My idea of “professional” is slightly eccentric. I thought I would be running my own farm by now. My degree in Environmental Studies from Brevard College, along with my numerous internships and jobs working in agriculture, prepared me for that. But did my experiences prepare me to sit in an office and try to make connections with students, parents, teachers, and other educational professionals?
I put on my “big girl pants” to make a phone call. *Cue excessive throat clearing, fast heart beat, and the nervous sweats. When I called Travis from Mars Hill University, I was prepared to give my professional spiel. My spiel is fast and concise. It includes who I work for, what I do, what my goals are, how you can help me, and how I can help you. However, I never got to my spiel. Travis hit me with something completely unexpected, something I wasn’t prepared to answer. “How is your day today?” I was well-prepared to get right to the point, or even to answer the generic “How are you?” What am I supposed to do with “How is your day today?” Am I supposed to be honest? How much information do I give? Do I really tell him that it’s a Monday and that I am feeling a little overwhelmed, but I went on a run with my sweet dog before work and that makes my day so awesome? Professionalism in my mind has always been generic. If we all dress the same, and talk the same, then we are all professional.
That made me assume that even my interactions needed to be generic as well. It made me assume that there was a certain way to answer a question, a certain way to talk, a certain way to be. Working for CAC has debunked that myth for me. The main thing I have learned after my almost three months on the job is that the best way to be professional and to make connections with other professionals is to just be yourself.
I sit in my office all day and try to convince students that colleges really want to get to know them, but so often their interactions with me and other educational professionals are stiff and awkward. It takes them so long to get comfortable and to realize that I am a person, too. I want my students to really feel like they can be themselves when they step into my office. I want them to know that they will be accepted in this postsecondary world that feels so out of their reach right now. As a first generation college student, I too felt very out of my element just stepping on a college campus. How can I push for inclusiveness in the postsecondary world and not be able to promote it in my office?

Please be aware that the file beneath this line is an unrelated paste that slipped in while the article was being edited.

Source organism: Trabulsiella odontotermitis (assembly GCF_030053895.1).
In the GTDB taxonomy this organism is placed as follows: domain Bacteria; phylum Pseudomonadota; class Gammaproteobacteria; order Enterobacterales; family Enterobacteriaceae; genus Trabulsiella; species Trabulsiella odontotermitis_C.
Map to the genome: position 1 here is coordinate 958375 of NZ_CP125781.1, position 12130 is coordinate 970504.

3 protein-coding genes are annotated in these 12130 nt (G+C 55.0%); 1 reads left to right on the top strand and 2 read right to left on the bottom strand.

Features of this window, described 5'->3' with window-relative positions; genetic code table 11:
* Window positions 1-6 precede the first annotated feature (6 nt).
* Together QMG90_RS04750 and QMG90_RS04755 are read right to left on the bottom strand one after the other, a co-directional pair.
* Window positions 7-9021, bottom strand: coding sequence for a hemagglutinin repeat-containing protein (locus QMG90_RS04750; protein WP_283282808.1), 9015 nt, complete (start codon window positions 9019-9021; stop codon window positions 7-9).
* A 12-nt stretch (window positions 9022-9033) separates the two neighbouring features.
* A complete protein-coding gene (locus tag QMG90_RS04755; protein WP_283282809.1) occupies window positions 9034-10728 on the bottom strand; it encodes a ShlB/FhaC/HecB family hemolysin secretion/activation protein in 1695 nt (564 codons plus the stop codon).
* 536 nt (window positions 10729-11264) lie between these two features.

I started to take that approach when speaking to teachers, students, and parents. I noticed that it sometimes catches them off guard, too: the students especially. They walk into my office (obviously nervous), sit down in the stiff chair I have in front of my desk, and stare at the floor. First, I try to get them talking about how school is going; most of them are extremely overwhelmed. College is just another thing that is weighing them down at the moment. My goal at the end of the meeting is to have gotten a couple smiles and a good amount of eye contact. Starting out with an honest conversation about their lives at the moment seems to help that.
Redefining what my students believe to be professional, will hopefully allow them to see themselves in the post secondary world. It will also allow my students to feel more comfortable reaching out to other educational professionals as well. I know that their admissions counselors, for example, are intimidating for them, but they just need to be reminded that they deserve to be there.
I told Travis at Mars Hill University all about my run, my cute dog, and how I love that the weather is changing. Then I asked him how his day was. It was easy. It should be easy. I work in a profession that can be overwhelming. It’s overwhelming for me, for admission counselors, for guidance counselors, and especially for students. It’s important for the people around you to feel like they can find comfort in you. That was probably a normal conversation for Travis, but as someone who is new to this professional, blazer-wearing world, I appreciated the honesty in the conversation. Turns out, connections in the educational professional world and the garden aren't all that different after all. Everyone belongs here.
*Written by Adviser Molly Riddle